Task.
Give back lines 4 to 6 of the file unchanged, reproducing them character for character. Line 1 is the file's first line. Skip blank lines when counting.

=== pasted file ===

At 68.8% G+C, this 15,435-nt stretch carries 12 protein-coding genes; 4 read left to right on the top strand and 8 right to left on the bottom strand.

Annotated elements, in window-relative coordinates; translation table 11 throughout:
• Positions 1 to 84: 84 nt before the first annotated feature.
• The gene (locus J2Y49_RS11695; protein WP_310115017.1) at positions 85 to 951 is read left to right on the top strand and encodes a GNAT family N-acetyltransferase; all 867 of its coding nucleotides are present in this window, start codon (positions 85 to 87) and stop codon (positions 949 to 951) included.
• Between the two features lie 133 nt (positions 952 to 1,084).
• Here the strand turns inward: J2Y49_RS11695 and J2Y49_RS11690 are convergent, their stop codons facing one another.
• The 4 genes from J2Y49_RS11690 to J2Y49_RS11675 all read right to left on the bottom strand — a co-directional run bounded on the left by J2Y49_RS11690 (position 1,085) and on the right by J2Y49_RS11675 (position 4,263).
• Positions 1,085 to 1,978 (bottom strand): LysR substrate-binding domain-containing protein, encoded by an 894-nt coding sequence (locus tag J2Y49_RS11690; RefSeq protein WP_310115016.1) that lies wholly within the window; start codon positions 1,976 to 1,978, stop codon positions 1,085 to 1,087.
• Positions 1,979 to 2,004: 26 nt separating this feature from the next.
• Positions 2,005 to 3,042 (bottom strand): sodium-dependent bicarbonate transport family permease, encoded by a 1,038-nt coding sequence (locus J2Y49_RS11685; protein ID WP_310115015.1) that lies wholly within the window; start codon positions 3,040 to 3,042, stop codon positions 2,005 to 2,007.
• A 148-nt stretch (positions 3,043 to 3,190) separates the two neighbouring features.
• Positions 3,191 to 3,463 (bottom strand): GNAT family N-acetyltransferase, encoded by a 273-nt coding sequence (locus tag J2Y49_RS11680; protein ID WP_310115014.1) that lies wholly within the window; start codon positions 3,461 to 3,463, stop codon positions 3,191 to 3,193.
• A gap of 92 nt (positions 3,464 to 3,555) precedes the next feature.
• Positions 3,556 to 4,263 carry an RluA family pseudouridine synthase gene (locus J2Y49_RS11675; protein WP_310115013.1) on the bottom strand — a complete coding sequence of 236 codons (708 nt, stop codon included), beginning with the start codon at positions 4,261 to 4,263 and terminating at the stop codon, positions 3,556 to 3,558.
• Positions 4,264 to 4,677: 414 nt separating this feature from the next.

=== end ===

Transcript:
• The gene (locus J2Y49_RS11695; protein WP_310115017.1) at positions 85 to 951 is read left to right on the top strand and encodes a GNAT family N-acetyltransferase; all 867 of its coding nucleotides are present in this window, start codon (positions 85 to 87) and stop codon (positions 949 to 951) included.
• Between the two features lie 133 nt (positions 952 to 1,084).
• Here the strand turns inward: J2Y49_RS11695 and J2Y49_RS11690 are convergent, their stop codons facing one another.